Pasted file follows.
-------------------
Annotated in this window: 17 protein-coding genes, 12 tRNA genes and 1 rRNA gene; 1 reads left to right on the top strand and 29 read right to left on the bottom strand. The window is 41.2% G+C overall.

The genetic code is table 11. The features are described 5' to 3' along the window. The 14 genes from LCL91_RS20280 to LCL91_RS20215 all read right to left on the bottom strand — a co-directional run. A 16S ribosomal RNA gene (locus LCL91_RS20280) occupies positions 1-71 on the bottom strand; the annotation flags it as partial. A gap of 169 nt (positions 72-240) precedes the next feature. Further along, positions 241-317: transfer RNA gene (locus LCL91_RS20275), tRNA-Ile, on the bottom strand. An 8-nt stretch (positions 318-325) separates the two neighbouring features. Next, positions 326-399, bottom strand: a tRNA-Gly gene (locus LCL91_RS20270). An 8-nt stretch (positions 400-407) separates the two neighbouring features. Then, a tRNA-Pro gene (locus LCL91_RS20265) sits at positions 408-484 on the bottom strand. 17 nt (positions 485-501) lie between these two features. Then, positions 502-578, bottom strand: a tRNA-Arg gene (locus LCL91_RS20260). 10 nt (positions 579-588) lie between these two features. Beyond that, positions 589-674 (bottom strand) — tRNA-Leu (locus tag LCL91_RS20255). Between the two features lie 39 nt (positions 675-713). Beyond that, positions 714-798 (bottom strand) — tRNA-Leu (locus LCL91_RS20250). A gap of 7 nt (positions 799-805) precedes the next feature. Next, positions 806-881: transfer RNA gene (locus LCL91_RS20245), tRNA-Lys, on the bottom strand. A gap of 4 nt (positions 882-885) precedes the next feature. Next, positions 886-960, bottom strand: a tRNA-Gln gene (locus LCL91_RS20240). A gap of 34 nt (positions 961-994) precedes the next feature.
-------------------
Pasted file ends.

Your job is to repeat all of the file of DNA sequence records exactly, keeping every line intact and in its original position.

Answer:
Annotated in this window: 17 protein-coding genes, 12 tRNA genes and 1 rRNA gene; 1 reads left to right on the top strand and 29 read right to left on the bottom strand. The window is 41.2% G+C overall.

The genetic code is table 11. The features are described 5' to 3' along the window. The 14 genes from LCL91_RS20280 to LCL91_RS20215 all read right to left on the bottom strand — a co-directional run. A 16S ribosomal RNA gene (locus LCL91_RS20280) occupies positions 1-71 on the bottom strand; the annotation flags it as partial. A gap of 169 nt (positions 72-240) precedes the next feature. Further along, positions 241-317: transfer RNA gene (locus LCL91_RS20275), tRNA-Ile, on the bottom strand. An 8-nt stretch (positions 318-325) separates the two neighbouring features. Next, positions 326-399, bottom strand: a tRNA-Gly gene (locus LCL91_RS20270). An 8-nt stretch (positions 400-407) separates the two neighbouring features. Then, a tRNA-Pro gene (locus LCL91_RS20265) sits at positions 408-484 on the bottom strand. 17 nt (positions 485-501) lie between these two features. Then, positions 502-578, bottom strand: a tRNA-Arg gene (locus LCL91_RS20260). 10 nt (positions 579-588) lie between these two features. Beyond that, positions 589-674 (bottom strand) — tRNA-Leu (locus tag LCL91_RS20255). Between the two features lie 39 nt (positions 675-713). Beyond that, positions 714-798 (bottom strand) — tRNA-Leu (locus LCL91_RS20250). A gap of 7 nt (positions 799-805) precedes the next feature. Next, positions 806-881: transfer RNA gene (locus LCL91_RS20245), tRNA-Lys, on the bottom strand. A gap of 4 nt (positions 882-885) precedes the next feature. Next, positions 886-960, bottom strand: a tRNA-Gln gene (locus LCL91_RS20240). A gap of 34 nt (positions 961-994) precedes the next feature.